Certain types of business credit cards can help you achieve new levels of success.
Affordable financing is something of a holy grail for business owners. You can never have enough capital on hand to help you cover costs while also growing and innovating.
That’s what makes a business credit card with 0% APR so sought-after. Unless you have a generous circle of friends, or you win a small business grant, getting your hands on “free money” for your business is just about impossible. The next best thing is a loan with no interest or other fees—which is essentially what a 0% APR card does for you.
Now, there’s no such thing as a business credit card with an indefinite 0% APR. Instead, some credit card issuers have cards with a special introductory period—typically nine to 12 months—with 0% APR. After that, your APR sets in at a rate that reflects the market Prime Rate as well as your own creditworthiness—so you’ll need to check the issuer’s terms and conditions for the latest APR information. You also need to make minimum monthly payments to maintain the deal.
But for the life of that offer, you essentially have an interest-free loan that you can use in all kinds of ways, from purchasing inventory to investing in new technology or talent. That’s a powerful tool for small business owners.
How do you qualify for one? Not every small business canat—at least not right away. Here’s what credit card issuers consider when you apply:
An Excellent FICO Score
Yes, we’re talking about business credit cards. But when applying for a business credit card, issuers will examine your personal credit score and history and want to see that you have a good-to-excellent FICO score before approving you.
Keep in mind that the FICO scoring scale ranges from 300 to 850 and that most credit card issuers want to see a minimum credit score of 700. Some will consider scores as low as 660, but nothing less.
FICO scores are made up of the following factors:
- Payment history (35%): Throughout your life, you have hopefully mostly made payments on time and have avoided late payments and bankruptcy.
- Amounts owed (30%): The amount of money you already owe to other credit card issuers or lenders is also a major factor.
- Length of credit history (15%): The ages of all your accounts tell issuers whether you’re new to using credit or not.
- New credit (10%): New credit inquiries and accounts show that you are active.
- Credit mix (10%): A mixture of credit types—credit cards, loans, etc.—demonstrates balance.
If you have a sub-660 FICO score, take the time to address the above factors and improve your numbers. This is good personal and business practice anyway—and you’ll be rewarded by the opportunity to qualify for an elite business credit card, not to mention other financing options if necessary.
Few To Zero Delinquencies Or Derogatory Marks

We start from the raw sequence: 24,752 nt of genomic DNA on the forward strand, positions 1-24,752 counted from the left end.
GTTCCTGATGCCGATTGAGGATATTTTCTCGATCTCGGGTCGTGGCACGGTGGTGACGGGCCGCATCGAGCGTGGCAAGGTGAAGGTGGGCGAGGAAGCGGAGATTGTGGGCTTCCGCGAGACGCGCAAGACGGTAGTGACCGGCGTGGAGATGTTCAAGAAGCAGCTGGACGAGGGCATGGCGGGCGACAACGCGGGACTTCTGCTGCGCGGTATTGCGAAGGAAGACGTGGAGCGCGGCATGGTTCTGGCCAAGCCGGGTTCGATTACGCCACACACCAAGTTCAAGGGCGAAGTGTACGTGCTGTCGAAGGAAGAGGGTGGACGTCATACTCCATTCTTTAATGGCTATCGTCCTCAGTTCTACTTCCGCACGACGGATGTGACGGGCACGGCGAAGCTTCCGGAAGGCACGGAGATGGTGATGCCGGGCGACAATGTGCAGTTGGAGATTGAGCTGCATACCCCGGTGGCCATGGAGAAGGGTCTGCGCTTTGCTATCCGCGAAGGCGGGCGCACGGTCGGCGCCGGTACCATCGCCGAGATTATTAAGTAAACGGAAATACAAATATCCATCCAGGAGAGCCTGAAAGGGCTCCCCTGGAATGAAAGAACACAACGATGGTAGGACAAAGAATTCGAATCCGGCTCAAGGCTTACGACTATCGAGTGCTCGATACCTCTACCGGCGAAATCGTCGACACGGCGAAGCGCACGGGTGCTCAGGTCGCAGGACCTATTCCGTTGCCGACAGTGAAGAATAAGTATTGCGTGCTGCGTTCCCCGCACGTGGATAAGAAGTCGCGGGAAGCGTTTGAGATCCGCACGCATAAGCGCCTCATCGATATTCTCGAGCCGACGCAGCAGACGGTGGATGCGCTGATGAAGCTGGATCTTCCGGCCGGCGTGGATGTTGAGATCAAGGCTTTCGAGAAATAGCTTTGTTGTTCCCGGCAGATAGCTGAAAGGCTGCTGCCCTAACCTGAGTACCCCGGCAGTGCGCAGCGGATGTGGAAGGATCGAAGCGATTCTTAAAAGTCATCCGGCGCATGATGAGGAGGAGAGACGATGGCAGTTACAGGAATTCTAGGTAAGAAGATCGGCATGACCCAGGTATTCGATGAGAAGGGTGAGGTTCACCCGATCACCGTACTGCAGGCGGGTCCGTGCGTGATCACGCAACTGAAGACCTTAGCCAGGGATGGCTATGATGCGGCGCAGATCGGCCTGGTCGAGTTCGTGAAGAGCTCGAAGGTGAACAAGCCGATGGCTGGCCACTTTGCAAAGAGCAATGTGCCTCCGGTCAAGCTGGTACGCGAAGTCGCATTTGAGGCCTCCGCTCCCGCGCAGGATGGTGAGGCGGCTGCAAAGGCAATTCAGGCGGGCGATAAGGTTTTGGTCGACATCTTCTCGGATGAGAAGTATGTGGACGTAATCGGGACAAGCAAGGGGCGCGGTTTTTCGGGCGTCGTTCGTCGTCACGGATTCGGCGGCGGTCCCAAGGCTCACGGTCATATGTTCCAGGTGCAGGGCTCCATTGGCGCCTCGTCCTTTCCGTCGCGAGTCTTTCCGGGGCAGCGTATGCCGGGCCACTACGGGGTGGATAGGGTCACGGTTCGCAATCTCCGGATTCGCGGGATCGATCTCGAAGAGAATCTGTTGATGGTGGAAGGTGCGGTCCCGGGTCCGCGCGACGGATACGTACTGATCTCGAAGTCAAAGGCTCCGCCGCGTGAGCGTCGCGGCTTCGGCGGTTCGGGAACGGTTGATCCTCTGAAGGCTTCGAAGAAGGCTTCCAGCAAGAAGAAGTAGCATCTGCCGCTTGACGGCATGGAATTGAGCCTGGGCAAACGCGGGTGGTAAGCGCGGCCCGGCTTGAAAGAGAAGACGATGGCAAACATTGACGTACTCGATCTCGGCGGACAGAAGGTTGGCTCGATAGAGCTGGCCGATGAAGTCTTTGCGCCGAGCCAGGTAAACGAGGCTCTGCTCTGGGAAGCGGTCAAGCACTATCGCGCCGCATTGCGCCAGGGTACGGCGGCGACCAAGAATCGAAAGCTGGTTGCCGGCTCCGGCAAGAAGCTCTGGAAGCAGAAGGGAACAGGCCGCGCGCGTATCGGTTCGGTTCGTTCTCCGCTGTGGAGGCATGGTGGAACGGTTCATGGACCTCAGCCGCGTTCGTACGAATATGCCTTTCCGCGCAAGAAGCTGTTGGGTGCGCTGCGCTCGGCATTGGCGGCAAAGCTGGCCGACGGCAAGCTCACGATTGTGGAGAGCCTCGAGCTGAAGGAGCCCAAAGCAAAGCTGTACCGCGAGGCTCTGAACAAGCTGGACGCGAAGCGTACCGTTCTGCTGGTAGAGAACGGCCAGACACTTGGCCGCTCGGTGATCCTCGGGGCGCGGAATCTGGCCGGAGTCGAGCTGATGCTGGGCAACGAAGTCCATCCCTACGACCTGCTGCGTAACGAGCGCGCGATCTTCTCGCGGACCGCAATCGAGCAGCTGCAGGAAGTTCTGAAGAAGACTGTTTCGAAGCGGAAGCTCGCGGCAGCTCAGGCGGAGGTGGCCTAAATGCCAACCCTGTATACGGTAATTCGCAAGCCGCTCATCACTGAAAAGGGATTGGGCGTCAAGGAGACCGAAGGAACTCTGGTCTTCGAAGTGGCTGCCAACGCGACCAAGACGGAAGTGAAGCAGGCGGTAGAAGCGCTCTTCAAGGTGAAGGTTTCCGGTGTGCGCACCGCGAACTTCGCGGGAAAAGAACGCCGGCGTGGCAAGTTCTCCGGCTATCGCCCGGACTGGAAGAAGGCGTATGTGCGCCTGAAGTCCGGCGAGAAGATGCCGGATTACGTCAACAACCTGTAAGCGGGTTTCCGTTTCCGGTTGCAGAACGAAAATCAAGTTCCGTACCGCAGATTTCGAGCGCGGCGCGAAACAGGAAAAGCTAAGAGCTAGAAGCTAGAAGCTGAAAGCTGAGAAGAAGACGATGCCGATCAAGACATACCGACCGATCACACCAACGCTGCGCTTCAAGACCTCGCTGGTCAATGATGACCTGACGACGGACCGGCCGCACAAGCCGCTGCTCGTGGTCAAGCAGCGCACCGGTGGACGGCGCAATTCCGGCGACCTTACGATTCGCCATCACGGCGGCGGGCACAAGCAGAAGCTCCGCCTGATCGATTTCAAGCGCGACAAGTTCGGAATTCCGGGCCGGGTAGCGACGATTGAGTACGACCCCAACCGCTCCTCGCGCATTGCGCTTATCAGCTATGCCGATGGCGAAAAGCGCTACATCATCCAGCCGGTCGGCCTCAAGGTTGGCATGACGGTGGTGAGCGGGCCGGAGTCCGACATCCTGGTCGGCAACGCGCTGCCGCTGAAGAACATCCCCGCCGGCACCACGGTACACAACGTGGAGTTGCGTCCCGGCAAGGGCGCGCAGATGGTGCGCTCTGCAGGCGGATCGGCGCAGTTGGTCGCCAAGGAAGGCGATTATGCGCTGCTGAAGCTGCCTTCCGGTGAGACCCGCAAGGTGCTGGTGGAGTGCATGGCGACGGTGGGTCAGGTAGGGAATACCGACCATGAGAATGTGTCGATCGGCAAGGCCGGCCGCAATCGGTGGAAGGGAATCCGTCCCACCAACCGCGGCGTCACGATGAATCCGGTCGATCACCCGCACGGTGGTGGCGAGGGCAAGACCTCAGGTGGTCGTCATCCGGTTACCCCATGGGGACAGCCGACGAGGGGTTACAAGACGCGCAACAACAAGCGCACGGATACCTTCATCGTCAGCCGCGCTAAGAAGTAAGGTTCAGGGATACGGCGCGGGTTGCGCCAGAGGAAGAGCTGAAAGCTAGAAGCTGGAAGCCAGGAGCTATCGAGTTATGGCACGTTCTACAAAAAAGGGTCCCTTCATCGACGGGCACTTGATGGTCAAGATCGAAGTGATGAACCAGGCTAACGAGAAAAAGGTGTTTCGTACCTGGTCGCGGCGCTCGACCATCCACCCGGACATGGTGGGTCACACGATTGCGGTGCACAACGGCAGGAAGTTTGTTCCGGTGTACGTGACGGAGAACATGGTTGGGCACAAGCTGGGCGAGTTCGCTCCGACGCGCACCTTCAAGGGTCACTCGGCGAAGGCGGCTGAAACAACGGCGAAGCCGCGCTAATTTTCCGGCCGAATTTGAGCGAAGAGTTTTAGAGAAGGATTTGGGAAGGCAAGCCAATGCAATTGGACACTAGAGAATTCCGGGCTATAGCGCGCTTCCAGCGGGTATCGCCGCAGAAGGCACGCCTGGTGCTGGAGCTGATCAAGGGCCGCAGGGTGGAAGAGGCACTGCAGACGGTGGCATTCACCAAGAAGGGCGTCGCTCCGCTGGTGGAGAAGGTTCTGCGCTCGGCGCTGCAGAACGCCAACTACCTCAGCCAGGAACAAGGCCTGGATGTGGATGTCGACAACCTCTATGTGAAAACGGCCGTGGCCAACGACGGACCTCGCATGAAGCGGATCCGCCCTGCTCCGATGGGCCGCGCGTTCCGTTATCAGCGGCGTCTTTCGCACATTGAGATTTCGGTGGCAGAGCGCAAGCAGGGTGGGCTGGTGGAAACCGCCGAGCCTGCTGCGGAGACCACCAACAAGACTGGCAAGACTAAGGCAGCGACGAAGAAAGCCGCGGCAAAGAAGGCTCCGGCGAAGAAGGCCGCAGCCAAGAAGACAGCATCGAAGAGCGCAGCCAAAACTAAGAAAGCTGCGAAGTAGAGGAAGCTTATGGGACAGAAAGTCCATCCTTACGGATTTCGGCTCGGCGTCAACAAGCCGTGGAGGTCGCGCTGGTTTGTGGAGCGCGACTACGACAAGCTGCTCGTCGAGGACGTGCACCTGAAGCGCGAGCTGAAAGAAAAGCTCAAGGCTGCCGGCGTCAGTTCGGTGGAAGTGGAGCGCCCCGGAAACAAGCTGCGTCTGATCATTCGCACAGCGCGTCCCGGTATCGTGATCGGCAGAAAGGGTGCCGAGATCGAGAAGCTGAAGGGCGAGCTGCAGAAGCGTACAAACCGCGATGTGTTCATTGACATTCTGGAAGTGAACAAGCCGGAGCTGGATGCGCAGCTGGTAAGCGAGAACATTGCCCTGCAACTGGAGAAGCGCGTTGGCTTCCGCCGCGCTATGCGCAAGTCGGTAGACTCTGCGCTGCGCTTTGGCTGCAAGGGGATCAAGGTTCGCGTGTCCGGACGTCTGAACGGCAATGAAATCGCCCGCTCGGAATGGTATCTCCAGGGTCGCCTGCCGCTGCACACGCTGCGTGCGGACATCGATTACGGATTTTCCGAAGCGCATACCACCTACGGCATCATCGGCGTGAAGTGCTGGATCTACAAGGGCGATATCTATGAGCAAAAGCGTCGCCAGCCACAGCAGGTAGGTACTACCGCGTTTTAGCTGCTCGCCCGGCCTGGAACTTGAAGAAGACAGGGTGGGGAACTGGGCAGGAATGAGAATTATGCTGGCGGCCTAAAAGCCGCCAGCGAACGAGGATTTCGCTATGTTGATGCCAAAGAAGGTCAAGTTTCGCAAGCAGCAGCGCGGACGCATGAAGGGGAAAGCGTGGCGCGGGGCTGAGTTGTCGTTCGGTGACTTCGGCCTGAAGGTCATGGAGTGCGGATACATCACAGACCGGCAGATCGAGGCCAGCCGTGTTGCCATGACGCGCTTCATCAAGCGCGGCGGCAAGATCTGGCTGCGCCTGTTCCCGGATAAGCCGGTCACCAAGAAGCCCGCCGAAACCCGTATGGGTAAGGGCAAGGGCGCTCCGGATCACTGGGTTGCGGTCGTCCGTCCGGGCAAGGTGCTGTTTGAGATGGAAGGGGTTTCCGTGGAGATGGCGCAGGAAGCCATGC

The other major consideration for credit card issuers is the appearance of any delinquencies or derogatory marks on your credit history.
As discussed above, your payment history is a huge part of what makes up your FICO and other personal credit scores. The biggest black eyes your payment history can suffer are delinquencies and derogatory marks on your credit report.
A delinquency is when you are more than 30 days late paying off what you owe your credit card company. A derogatory mark is an indication you didn’t pay back a loan as agreed, and can remain on your report for seven to 10 years.
Obviously, the fewer of these you have in your credit report, the better. Zero would be the best number. Otherwise, credit card companies will be hesitant to extend you such excellent terms via a card with no interest payments for up to a year.
Other Factors Issuers May Consider
Your score and a history of delinquencies or derogatory marks are the biggest factors that virtually every credit card issuer will consider. Other factors that certain issuers may consider include:
- Inquiries in the last 12 to 24 months: New credit activity is good, but a recent history of many, many credit inquiries in an attempt to find a line of credit is a red flag to lenders and issuers.
- Annual revenue: The larger and more successful your business is, particularly when it comes to generating revenue, the better your case for an elite business credit card.
- Employee count: Any business owner of any size business, from corporation to sole proprietorship, can apply for a business credit card. Bigger businesses, however, are a better bet to issuers.
What To Do If You Don’t Qualify
If you apply for one of these business credit cards and don’t get one, what’s your next step? You may need to boost your credit score. If so, consider looking into a secured credit card to help you build your credit, or an unsecured credit card with lower credit score requirements.
You should also get a copy of your credit report and review it for any errors by the credit bureau or other parties. If you do find one, contact the credit bureau to dispute the error and they’ll investigate it for you within 30 days.
Overall, your goal should be to clean up your credit history and improve your credit score until your score meets the minimum requirements of American Express, Chase, Capital One, or whichever credit card company (and their offerings) you prefer.
The Bottom Line On 0% APR Credit Cards
To get your hands on an excellent financial tool like a credit card with a 0% introductory APR period, you need to demonstrate your history of financial responsibility as well as, in some cases, your strength as a business owner. If you’re planning on making major investments in your business in the coming year, now is a great time to get your hands on one of these. It will make paying off your debts much easier than if you have to worry about interest and other fees.